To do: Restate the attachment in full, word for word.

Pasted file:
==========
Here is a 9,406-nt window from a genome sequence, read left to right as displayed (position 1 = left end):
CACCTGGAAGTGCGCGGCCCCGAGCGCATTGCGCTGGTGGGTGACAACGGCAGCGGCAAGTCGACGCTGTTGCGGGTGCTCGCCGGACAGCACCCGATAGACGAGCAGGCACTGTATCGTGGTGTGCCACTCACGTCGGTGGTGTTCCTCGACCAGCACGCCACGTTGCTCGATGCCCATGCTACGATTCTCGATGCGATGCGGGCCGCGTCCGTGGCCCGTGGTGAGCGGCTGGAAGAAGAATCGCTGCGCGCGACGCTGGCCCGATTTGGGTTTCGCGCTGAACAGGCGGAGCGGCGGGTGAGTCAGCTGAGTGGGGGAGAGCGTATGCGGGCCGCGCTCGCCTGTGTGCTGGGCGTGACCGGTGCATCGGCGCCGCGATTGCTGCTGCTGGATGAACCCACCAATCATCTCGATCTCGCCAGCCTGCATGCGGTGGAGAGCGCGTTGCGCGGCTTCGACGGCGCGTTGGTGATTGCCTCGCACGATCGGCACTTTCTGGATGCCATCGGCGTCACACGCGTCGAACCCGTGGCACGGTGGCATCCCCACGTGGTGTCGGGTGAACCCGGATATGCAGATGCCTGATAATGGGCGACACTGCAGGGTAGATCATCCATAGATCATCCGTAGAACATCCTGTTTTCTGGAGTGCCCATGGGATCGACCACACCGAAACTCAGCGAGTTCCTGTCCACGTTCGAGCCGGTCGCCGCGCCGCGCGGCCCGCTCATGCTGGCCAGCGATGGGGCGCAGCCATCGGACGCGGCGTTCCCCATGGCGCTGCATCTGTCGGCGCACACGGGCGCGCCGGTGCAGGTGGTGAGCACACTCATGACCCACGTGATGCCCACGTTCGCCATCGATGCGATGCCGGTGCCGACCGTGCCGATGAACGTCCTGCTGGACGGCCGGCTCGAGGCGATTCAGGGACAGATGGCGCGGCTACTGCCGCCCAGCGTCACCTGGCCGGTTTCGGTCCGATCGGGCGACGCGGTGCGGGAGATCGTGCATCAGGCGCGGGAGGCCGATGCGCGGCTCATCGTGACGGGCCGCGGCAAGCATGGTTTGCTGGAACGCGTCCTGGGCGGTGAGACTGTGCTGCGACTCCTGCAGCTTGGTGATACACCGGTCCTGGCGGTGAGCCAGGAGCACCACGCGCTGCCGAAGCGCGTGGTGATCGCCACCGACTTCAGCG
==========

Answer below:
Here is a 9,406-nt window from a genome sequence, read left to right as displayed (position 1 = left end):
CACCTGGAAGTGCGCGGCCCCGAGCGCATTGCGCTGGTGGGTGACAACGGCAGCGGCAAGTCGACGCTGTTGCGGGTGCTCGCCGGACAGCACCCGATAGACGAGCAGGCACTGTATCGTGGTGTGCCACTCACGTCGGTGGTGTTCCTCGACCAGCACGCCACGTTGCTCGATGCCCATGCTACGATTCTCGATGCGATGCGGGCCGCGTCCGTGGCCCGTGGTGAGCGGCTGGAAGAAGAATCGCTGCGCGCGACGCTGGCCCGATTTGGGTTTCGCGCTGAACAGGCGGAGCGGCGGGTGAGTCAGCTGAGTGGGGGAGAGCGTATGCGGGCCGCGCTCGCCTGTGTGCTGGGCGTGACCGGTGCATCGGCGCCGCGATTGCTGCTGCTGGATGAACCCACCAATCATCTCGATCTCGCCAGCCTGCATGCGGTGGAGAGCGCGTTGCGCGGCTTCGACGGCGCGTTGGTGATTGCCTCGCACGATCGGCACTTTCTGGATGCCATCGGCGTCACACGCGTCGAACCCGTGGCACGGTGGCATCCCCACGTGGTGTCGGGTGAACCCGGATATGCAGATGCCTGATAATGGGCGACACTGCAGGGTAGATCATCCATAGATCATCCGTAGAACATCCTGTTTTCTGGAGTGCCCATGGGATCGACCACACCGAAACTCAGCGAGTTCCTGTCCACGTTCGAGCCGGTCGCCGCGCCGCGCGGCCCGCTCATGCTGGCCAGCGATGGGGCGCAGCCATCGGACGCGGCGTTCCCCATGGCGCTGCATCTGTCGGCGCACACGGGCGCGCCGGTGCAGGTGGTGAGCACACTCATGACCCACGTGATGCCCACGTTCGCCATCGATGCGATGCCGGTGCCGACCGTGCCGATGAACGTCCTGCTGGACGGCCGGCTCGAGGCGATTCAGGGACAGATGGCGCGGCTACTGCCGCCCAGCGTCACCTGGCCGGTTTCGGTCCGATCGGGCGACGCGGTGCGGGAGATCGTGCATCAGGCGCGGGAGGCCGATGCGCGGCTCATCGTGACGGGCCGCGGCAAGCATGGTTTGCTGGAACGCGTCCTGGGCGGTGAGACTGTGCTGCGACTCCTGCAGCTTGGTGATACACCGGTCCTGGCGGTGAGCCAGGAGCACCACGCGCTGCCGAAGCGCGTGGTGATCGCCACCGACTTCAGCG